Yemen (Houthis / AQAP / SMM)


Conflict Summary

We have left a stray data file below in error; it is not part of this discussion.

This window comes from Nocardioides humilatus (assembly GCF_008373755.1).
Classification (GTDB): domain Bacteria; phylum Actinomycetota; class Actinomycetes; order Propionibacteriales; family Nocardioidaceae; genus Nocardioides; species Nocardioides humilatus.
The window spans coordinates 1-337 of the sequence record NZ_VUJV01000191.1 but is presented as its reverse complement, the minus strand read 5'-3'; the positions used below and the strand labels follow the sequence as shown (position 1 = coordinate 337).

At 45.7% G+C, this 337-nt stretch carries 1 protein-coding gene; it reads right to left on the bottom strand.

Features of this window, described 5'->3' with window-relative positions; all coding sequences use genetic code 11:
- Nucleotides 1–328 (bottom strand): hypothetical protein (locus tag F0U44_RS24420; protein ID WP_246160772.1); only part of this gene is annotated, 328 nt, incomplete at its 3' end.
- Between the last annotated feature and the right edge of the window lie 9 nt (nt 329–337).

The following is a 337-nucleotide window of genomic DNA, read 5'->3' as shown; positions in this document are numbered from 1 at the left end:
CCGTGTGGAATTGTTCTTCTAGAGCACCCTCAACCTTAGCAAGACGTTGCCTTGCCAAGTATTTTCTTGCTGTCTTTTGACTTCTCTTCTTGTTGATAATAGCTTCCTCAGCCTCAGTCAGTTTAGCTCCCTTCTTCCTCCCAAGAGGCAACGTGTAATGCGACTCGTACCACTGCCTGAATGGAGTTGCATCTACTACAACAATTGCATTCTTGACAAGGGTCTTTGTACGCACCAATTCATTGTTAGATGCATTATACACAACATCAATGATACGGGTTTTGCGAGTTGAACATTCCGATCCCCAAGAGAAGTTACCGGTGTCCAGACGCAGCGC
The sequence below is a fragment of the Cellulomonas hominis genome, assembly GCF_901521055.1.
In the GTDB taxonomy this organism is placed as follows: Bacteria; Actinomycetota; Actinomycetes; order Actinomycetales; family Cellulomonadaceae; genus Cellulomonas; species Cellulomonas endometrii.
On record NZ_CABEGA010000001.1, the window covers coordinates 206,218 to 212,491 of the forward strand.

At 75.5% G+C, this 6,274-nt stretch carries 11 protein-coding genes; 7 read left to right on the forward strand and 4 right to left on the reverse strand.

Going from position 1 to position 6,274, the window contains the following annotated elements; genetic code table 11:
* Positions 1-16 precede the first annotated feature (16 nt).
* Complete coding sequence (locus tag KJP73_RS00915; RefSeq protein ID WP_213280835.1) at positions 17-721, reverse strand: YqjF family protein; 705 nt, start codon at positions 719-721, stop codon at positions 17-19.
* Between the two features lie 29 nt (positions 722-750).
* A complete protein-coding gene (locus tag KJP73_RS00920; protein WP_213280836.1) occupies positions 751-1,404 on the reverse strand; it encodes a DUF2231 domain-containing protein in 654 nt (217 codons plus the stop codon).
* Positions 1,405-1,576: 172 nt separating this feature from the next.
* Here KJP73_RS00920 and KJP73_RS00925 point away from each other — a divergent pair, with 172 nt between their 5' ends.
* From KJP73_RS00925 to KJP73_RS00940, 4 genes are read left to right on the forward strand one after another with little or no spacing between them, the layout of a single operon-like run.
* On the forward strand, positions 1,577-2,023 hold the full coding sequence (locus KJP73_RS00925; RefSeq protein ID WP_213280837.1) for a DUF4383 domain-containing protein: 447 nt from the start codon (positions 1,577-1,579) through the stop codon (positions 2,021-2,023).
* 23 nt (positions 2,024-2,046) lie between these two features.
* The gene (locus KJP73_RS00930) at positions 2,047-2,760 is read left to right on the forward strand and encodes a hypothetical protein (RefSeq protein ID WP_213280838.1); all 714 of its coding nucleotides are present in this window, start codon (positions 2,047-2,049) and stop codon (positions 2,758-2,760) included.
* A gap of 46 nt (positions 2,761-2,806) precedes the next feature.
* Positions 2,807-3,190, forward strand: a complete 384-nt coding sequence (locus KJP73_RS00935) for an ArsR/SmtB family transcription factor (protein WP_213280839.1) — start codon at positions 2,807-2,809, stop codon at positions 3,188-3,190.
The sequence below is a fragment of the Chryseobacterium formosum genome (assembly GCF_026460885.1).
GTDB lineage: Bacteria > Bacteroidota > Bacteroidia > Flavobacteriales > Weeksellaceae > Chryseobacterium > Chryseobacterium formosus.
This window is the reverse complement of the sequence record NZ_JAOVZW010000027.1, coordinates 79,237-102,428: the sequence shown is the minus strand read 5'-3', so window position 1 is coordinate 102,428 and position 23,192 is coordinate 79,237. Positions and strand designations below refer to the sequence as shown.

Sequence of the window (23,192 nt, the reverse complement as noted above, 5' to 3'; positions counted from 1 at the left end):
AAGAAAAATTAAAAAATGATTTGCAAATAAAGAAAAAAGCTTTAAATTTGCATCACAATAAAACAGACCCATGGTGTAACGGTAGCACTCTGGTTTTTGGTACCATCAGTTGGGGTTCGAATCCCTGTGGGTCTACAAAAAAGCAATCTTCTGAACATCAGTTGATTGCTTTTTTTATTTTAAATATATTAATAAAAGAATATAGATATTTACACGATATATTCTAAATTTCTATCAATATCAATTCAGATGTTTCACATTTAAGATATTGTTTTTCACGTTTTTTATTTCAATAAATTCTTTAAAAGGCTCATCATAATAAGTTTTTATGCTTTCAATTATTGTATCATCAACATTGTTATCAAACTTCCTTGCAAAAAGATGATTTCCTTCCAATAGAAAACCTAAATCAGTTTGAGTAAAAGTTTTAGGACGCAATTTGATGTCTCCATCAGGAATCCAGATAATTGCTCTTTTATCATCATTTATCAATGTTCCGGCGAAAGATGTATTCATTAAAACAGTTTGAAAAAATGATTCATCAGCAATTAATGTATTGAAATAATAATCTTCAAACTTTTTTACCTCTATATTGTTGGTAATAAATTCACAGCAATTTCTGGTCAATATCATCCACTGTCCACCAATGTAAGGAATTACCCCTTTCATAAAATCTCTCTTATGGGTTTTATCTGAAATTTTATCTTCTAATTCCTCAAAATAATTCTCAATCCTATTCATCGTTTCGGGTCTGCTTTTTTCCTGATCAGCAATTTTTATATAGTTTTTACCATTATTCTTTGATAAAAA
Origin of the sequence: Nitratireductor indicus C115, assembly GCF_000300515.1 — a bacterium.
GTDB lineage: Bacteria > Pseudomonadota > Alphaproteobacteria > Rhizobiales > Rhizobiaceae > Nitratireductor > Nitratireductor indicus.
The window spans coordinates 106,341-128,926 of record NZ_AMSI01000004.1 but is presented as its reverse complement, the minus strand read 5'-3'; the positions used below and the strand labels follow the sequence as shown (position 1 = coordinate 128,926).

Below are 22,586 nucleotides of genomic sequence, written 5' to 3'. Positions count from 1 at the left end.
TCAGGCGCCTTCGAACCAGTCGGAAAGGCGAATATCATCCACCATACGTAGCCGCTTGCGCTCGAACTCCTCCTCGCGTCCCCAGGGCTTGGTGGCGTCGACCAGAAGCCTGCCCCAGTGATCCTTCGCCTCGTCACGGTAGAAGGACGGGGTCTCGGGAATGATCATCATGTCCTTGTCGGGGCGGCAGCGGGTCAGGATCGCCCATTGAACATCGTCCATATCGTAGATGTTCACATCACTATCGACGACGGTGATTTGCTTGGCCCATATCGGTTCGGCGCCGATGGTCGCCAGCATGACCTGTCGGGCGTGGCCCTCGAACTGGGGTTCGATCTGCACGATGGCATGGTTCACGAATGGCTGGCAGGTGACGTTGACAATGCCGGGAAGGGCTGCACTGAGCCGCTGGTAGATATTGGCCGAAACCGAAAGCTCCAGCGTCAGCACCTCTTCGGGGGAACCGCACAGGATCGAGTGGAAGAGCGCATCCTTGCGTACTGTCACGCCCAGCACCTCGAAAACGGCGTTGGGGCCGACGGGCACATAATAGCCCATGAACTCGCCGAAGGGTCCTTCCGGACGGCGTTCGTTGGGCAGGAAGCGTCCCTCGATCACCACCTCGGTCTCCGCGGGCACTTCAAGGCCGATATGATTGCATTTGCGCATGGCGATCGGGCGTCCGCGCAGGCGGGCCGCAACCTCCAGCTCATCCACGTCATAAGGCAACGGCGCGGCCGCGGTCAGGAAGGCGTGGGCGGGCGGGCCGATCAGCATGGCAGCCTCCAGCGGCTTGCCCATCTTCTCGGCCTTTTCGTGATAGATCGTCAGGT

Popular protests during the Arab Spring ended Ali Abdullah Saleh’s 33-year rule as president. In a transition backed by the Gulf Cooperation Council (GCC), vice president Abd Rabbo Mansour Hadi was elected in 2012, despite being the sole candidate. Hadi inherited a state teetering on the brink of failure, facing economic collapse and no effective control over large swathes of territory. Hadi headed the National Dialogue Conference (NDC), launched in 2013 to reconcile political divisions and form a new constitution, in preparation for elections within two years. The NDC’s recommendation to divide Yemen into six regions was rejected by southern secessionists and the Houthis. Southern secessionists demand the re-establishment of South Yemen, which unified with North Yemen in 1990. The Houthis, a Zaydi-Shia movement from northern Yemen that fought six wars against the government, feared marginalisation and moved to use violence to secure its interests. The Houthis seized the capital, Sana’a, in September 2014. They subsequently signed a power-sharing agreement with Hadi to form a technocratic government but continued to consolidate their power. Protesting their increasing unilateralism, Hadi resigned in January 2015, and the Houthis placed him under house arrest. He fled the capital to his hometown, the southern city of Aden, where he rescinded his resignation and declared Aden Yemen’s ‘temporary capital’. The Houthis followed him to Aden, allying with Saleh, who retained significant support within the army and various tribes and sought to make a political comeback. Hadi invited international intervention to reinstate him, and Saudi Arabia, which views the Houthis as an Iranian proxy, formed a coalition of eight Arab states, backed by the US. In addition to airstrikes and a blockade, the coalition deployed ground troops in Yemen. It has also armed and trained pro-Hadi battalions known as the Popular Resistance, which span various tribal and political allegiances, including southern secessionists who frame their role as liberating South Yemen. While the country remains divided between a Houthi-controlled north and a Hadi-controlled south, jihadi groups have targeted both parties and exacerbated insecurity. Al-Qaeda in the Arabian Peninsula (AQAP) remains a potent threat, despite a US drone programme that has targeted its leadership. Franchises of the Islamic State, also known as ISIS or ISIL, have also gained traction. The civil war has had severe humanitarian implications, killing thousands of civilians and heightening the risk of famine for millions.